I have been fortunate – thus far – to have avoided the many summer colds going around this season, but I have been afflicted, once again, by “Miles Fever.” Every so often, I am struck by an irresistible urge to dig into the catalog of this artist so present during virtually every season of my life, and rediscover the thrill of his sound, and of his cultural significance.
I contracted the virus this morning, and spent the morning (in bed, of course) listening to Miles Ahead, the 1957 recording featuring Miles Davis and 19 musicians under the direction of Gil Evans – his first collaboration with Miles since the Birth of the Cool sessions of 1950, and one of his earliest recordings for Columbia Records. An early example of
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An early interview I conducted as publisher of Jerry Jazz Musician was with Stephanie Stein Crease, whose 2002 biography of Gil Evans, Out of the Cool, was an illuminating history of a man the jazz writer Gary Giddins refers to as “one of the great figures in American music, a composer and orchestrator of breathtaking originality.”
In the interview, Crease talks of Evans’ life as having
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“Great Encounters” are book excerpts that chronicle famous encounters among twentieth-century cultural icons. This edition describes the early friendship and collaboration of Miles Davis and composer/arranger Gil Evans, who Miles once described as “the greatest musician in the world.”
Excerpted from Castles Made of Sound: The Story of Gil Evans,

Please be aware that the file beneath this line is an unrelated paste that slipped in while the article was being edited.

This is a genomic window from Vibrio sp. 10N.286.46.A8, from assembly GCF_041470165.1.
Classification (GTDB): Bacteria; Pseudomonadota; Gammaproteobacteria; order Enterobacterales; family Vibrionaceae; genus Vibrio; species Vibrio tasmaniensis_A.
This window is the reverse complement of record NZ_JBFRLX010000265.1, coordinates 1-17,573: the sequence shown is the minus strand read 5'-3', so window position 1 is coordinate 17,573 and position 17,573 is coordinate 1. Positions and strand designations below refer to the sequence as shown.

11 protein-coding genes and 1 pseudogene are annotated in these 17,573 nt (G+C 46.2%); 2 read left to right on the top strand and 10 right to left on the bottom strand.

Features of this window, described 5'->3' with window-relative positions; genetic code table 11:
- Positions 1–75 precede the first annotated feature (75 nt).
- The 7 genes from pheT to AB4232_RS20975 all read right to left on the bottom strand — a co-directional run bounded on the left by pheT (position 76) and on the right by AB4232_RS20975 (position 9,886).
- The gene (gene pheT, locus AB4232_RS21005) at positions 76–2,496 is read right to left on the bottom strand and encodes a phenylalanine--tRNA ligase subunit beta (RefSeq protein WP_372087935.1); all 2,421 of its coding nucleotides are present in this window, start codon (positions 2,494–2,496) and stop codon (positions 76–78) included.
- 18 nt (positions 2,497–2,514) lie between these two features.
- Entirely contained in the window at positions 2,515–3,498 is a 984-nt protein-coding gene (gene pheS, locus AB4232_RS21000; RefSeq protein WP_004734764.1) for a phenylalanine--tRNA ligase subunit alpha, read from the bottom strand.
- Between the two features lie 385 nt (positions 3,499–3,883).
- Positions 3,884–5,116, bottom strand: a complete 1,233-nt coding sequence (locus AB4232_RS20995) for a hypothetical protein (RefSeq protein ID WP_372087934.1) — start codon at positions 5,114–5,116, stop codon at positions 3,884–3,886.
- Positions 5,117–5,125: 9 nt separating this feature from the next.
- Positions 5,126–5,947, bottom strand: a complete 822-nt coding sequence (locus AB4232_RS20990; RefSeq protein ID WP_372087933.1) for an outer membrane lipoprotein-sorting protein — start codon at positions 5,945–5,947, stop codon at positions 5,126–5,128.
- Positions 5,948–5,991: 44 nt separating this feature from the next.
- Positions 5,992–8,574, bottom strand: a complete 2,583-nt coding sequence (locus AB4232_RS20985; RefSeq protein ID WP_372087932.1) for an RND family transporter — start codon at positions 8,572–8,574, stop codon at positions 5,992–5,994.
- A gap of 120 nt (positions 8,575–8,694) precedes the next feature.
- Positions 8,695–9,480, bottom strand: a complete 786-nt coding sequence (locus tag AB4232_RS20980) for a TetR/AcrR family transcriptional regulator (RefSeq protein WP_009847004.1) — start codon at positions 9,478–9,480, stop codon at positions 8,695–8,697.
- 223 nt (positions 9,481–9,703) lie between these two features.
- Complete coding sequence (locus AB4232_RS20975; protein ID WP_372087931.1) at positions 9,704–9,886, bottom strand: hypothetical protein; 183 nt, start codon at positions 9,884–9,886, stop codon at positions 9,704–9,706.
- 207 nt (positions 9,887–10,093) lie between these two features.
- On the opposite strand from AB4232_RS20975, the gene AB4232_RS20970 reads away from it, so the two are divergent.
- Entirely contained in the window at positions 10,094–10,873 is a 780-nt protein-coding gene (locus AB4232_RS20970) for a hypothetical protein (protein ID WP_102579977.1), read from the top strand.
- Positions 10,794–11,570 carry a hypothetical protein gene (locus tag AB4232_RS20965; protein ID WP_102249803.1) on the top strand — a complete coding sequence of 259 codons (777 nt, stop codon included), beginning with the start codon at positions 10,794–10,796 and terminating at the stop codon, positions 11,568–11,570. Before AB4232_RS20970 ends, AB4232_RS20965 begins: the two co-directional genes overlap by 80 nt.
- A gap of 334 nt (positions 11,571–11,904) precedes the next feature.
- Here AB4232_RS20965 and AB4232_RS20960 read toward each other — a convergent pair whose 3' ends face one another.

by Larry Hicock
“I first met Gil when I was with Bird,” Miles told Marc Crawford in a 1961 interview for Down Beat.
He was asking for a release on my tune, “Donna Lee.”…I told him he could have it and asked him to teach me some chords and let me study some of the scores he was doing for Claude Thornhill.
He really flipped o me on the arrangement of “Robbin’s Nest” he did for Claude. See, Gil had this cluster of chords and superimposed another cluster over […] Continue reading »
Paul Chambers, the bassist on many of Miles Davis’ most important recordings — including all that Gil Evans and Miles Davis collaborated on — fulfilled, according to Stephanie Stein Crease, author of Gil Evans: Out of the Cool, “an important role in Gil’s writing. The bass provided a harmonic color base as well as a rhythmic one, a foundation for the shifting polyrhythms among the brass and woodwinds.”
Here is what Evans said about Chambers:
“There was nobody ever before or after Paul Chambers, he was such a glorious player. When he played up-tempo it was never the least bit choppy – he could hang onto the preceding note as long as possible before the next […] Continue reading »
More than half a century after his bebop debut, and more than eleven years after his death, Miles Davis lives on. His music is used to pitch jeans, shape films, and personify an era. To this day, he is revered as the archetype of cool.
While several books have been written about Davis, including his own autobiography, due to his passion for reinvention and his extreme reticence the real story of Miles Davis has been obscured by the legend and widely misunderstood. […] Continue reading »
When Stephanie Stein Crease was a child, and her older brother started bringing home records by Gil Evans and Miles Davis, her world turned. Fascinated by the colorful orchestrations found on Miles Ahead, Porgy and Bess and Sketches of Spain, recorded between 1957 and 1960, Crease began a life long affair with the music of Evans, a man noted critic Gary Giddins has called “one of the great figures in American music.” Gil Evans, Out of the Cool, is a culmination of her fascination of and appreciation for the work of Gil Evans. […] Continue reading »